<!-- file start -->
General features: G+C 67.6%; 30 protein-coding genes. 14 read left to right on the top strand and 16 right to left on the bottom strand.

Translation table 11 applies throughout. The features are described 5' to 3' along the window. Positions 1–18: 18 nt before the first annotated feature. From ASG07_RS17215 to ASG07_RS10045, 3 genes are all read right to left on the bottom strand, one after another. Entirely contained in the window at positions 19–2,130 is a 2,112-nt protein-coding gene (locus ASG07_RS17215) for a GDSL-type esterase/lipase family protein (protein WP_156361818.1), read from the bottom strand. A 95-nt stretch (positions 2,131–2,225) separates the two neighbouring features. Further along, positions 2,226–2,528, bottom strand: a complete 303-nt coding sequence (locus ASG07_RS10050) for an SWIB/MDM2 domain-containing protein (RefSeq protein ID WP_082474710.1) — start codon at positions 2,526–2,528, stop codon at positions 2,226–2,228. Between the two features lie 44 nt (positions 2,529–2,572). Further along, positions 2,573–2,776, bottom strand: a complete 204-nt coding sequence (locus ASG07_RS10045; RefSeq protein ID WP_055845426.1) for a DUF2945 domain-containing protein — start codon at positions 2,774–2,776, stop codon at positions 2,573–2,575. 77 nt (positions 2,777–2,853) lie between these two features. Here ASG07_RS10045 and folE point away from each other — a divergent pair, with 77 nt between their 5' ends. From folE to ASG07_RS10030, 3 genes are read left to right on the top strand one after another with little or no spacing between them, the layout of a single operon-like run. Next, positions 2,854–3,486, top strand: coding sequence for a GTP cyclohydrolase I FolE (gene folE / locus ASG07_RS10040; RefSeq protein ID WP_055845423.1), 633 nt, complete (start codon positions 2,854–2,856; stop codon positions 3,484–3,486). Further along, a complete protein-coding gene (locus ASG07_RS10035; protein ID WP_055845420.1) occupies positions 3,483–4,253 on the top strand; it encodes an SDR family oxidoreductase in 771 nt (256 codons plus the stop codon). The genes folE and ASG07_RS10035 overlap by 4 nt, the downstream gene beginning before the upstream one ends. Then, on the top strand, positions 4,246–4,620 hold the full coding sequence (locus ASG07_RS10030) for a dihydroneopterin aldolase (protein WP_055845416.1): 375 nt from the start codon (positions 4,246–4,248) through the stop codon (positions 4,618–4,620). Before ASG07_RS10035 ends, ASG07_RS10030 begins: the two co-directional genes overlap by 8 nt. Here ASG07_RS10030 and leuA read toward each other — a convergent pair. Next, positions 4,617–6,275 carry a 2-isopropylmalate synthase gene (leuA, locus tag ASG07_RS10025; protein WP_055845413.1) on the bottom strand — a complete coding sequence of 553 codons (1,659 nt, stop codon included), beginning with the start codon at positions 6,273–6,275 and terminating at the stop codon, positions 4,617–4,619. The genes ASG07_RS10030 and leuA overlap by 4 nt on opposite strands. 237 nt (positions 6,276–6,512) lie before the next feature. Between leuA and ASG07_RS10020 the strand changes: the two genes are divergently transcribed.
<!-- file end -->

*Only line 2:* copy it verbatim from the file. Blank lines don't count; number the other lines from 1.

Translation table 11 applies throughout. The features are described 5' to 3' along the window. Positions 1–18: 18 nt before the first annotated feature. From ASG07_RS17215 to ASG07_RS10045, 3 genes are all read right to left on the bottom strand, one after another. Entirely contained in the window at positions 19–2,130 is a 2,112-nt protein-coding gene (locus ASG07_RS17215) for a GDSL-type esterase/lipase family protein (protein WP_156361818.1), read from the bottom strand. A 95-nt stretch (positions 2,131–2,225) separates the two neighbouring features. Further along, positions 2,226–2,528, bottom strand: a complete 303-nt coding sequence (locus ASG07_RS10050) for an SWIB/MDM2 domain-containing protein (RefSeq protein ID WP_082474710.1) — start codon at positions 2,526–2,528, stop codon at positions 2,226–2,228. Between the two features lie 44 nt (positions 2,529–2,572). Further along, positions 2,573–2,776, bottom strand: a complete 204-nt coding sequence (locus ASG07_RS10045; RefSeq protein ID WP_055845426.1) for a DUF2945 domain-containing protein — start codon at positions 2,774–2,776, stop codon at positions 2,573–2,575. 77 nt (positions 2,777–2,853) lie between these two features. Here ASG07_RS10045 and folE point away from each other — a divergent pair, with 77 nt between their 5' ends. From folE to ASG07_RS10030, 3 genes are read left to right on the top strand one after another with little or no spacing between them, the layout of a single operon-like run. Next, positions 2,854–3,486, top strand: coding sequence for a GTP cyclohydrolase I FolE (gene folE / locus ASG07_RS10040; RefSeq protein ID WP_055845423.1), 633 nt, complete (start codon positions 2,854–2,856; stop codon positions 3,484–3,486). Further along, a complete protein-coding gene (locus ASG07_RS10035; protein ID WP_055845420.1) occupies positions 3,483–4,253 on the top strand; it encodes an SDR family oxidoreductase in 771 nt (256 codons plus the stop codon). The genes folE and ASG07_RS10035 overlap by 4 nt, the downstream gene beginning before the upstream one ends. Then, on the top strand, positions 4,246–4,620 hold the full coding sequence (locus ASG07_RS10030) for a dihydroneopterin aldolase (protein WP_055845416.1): 375 nt from the start codon (positions 4,246–4,248) through the stop codon (positions 4,618–4,620). Before ASG07_RS10035 ends, ASG07_RS10030 begins: the two co-directional genes overlap by 8 nt. Here ASG07_RS10030 and leuA read toward each other — a convergent pair. Next, positions 4,617–6,275 carry a 2-isopropylmalate synthase gene (leuA, locus tag ASG07_RS10025; protein WP_055845413.1) on the bottom strand — a complete coding sequence of 553 codons (1,659 nt, stop codon included), beginning with the start codon at positions 6,273–6,275 and terminating at the stop codon, positions 4,617–4,619. The genes ASG07_RS10030 and leuA overlap by 4 nt on opposite strands. 237 nt (positions 6,276–6,512) lie before the next feature. Between leuA and ASG07_RS10020 the strand changes: the two genes are divergently transcribed.